From his first summer job working as a toll booth attendant to his current post as president for Bank of America in Central Florida, John Moskos has always had a strong desire to make a positive impact in his community. That explains why he has been involved with the United Way as a donor and volunteer for more than 40 years.
The Schenectady, N.Y., native now serves as the Chairman of Heart of Florida United Way and sits on the organization’s Executive Committee. He is also a board member of The Coalition for the Homeless of Central Florida and The Central Florida Partnership.
John particularly enjoys telling people about the great work performed by 2-1-1, United Way’s free, 24-hour information, referral and crisis hotline. He says that audiences are often surprised to hear that more than 50% of the help requests received each month are from first time callers.
“I use the statistics to show how much need there still is in our community,” says John. “Then I talk to people about our trained 2-1-1 counselors. I also encourage them to come in and sit with our 2-1-1 operators and listen in on some of the calls that come in asking for help.”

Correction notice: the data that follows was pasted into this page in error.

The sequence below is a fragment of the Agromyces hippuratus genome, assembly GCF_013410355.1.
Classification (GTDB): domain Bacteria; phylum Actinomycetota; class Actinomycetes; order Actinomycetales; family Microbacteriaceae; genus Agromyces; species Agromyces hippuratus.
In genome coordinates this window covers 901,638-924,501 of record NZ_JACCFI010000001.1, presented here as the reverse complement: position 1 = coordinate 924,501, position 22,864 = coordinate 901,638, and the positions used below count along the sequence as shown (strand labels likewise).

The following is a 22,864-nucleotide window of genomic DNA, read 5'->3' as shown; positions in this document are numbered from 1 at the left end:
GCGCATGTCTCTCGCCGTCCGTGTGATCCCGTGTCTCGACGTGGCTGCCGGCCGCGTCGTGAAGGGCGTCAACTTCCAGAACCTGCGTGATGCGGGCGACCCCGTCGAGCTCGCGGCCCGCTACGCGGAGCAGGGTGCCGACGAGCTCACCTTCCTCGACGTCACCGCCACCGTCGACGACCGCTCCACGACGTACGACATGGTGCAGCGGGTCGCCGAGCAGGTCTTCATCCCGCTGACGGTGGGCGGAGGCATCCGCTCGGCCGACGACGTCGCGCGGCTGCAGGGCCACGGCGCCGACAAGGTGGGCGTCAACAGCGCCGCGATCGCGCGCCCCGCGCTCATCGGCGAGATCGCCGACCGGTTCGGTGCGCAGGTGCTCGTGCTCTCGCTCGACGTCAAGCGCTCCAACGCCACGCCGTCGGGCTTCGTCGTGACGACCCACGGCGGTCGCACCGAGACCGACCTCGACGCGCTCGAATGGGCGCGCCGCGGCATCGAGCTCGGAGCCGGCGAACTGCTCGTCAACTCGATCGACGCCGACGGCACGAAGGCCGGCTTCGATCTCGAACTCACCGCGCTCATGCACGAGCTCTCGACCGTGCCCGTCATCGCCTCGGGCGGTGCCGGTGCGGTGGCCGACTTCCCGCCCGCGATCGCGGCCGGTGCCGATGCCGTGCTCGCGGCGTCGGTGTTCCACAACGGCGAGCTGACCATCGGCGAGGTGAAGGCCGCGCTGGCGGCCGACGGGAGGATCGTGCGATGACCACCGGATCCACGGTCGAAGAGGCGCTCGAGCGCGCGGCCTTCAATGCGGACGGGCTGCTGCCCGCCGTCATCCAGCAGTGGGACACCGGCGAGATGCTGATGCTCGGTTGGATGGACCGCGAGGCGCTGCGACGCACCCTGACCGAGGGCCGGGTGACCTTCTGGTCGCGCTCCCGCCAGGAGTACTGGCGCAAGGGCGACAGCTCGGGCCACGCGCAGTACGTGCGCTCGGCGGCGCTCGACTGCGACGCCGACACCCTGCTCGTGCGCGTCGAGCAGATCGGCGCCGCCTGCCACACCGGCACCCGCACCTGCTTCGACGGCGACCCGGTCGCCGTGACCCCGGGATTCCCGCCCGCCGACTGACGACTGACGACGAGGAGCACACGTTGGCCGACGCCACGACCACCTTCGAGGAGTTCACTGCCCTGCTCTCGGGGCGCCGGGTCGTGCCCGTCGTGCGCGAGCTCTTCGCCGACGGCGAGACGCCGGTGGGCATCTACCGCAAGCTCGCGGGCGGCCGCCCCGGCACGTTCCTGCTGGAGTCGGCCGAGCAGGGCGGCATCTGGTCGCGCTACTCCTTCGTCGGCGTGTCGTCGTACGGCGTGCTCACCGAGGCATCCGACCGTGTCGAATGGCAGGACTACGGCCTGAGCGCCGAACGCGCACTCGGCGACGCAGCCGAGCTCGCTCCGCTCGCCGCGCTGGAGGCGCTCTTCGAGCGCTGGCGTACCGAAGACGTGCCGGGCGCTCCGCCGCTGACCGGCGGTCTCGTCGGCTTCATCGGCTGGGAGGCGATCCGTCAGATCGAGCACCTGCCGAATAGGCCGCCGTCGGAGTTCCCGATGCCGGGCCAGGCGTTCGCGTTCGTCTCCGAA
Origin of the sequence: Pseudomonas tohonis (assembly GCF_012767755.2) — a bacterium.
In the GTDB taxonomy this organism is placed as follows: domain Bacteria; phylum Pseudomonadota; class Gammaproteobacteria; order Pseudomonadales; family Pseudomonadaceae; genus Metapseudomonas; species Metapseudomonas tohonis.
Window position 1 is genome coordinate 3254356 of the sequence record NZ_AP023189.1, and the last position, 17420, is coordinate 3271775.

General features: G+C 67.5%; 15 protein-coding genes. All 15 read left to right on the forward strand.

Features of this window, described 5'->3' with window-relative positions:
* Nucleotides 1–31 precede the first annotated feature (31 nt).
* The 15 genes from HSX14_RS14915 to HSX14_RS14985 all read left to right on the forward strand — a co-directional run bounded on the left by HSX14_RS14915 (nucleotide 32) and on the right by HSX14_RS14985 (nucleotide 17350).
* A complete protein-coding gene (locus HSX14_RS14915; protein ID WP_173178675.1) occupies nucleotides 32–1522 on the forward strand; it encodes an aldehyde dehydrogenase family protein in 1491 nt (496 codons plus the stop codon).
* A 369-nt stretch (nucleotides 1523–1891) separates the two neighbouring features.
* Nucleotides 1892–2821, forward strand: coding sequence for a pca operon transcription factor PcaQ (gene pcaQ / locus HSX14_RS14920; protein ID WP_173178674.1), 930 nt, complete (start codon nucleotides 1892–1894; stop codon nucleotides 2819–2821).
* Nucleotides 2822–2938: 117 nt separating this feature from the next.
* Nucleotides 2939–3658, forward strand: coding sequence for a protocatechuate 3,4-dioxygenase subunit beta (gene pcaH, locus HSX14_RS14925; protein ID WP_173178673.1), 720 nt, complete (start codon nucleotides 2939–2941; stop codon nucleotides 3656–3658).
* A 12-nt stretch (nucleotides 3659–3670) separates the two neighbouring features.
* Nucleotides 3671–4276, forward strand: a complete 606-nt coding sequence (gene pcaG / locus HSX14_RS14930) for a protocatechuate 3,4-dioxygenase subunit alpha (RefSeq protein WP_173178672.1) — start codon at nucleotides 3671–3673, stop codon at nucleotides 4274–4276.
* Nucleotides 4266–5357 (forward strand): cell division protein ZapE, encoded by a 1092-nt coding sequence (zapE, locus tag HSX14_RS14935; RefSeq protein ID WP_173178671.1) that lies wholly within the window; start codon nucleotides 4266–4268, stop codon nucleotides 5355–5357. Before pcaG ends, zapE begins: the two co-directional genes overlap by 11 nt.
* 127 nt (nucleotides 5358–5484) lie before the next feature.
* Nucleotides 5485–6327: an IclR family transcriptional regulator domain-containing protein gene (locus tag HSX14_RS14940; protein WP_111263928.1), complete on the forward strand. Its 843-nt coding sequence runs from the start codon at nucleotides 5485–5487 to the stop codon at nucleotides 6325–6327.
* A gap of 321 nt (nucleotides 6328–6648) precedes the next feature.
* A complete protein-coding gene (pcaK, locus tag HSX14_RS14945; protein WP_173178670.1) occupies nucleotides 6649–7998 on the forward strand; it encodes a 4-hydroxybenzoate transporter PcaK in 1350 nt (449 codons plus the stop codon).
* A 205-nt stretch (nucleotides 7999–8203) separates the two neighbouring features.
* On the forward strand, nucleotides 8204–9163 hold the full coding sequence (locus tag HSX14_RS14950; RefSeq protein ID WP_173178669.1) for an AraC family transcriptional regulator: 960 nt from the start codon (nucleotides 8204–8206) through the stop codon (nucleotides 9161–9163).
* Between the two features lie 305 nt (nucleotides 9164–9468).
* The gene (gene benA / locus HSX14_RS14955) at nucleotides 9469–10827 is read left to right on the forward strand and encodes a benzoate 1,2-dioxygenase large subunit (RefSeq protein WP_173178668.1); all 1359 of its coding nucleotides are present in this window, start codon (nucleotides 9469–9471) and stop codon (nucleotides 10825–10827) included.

Last year alone, more than 164,000 Central Floridians sought urgent help through 2-1-1. However, John thinks there is still a general lack of knowledge among Central Floridians regarding the broad array of services provided by United Way in the areas of education, income and health.
He claims that more local companies would run employee giving campaigns if they clearly understood the tremendous impact made by United Way as the largest funder for the region’s most critical health and human service programs. John recalled an incident that showed him firsthand how United Way programs and initiatives can dramatically improve lives.
“Five or six years ago an associate here at Bank of America relayed a story about how Heart of Florida United Way helped her adopt a child,” he said. “A partner agency guided her through the adoption process. She’s a quiet and reserved person so it took a lot of courage and strength for her to share that story publicly. When she was finished there was not a dry eye left in the house.”
United Way is creating opportunities for a better life with help from men and women such as John Moskos. For more information on how to volunteer, please visit United Way’s Volunteer Center at www.hfuw.org/Volunteer.php or contact Matthew Blood, Manager Community Participation, at Matthew.Blood@hfuw.org, or (407) 849-2372.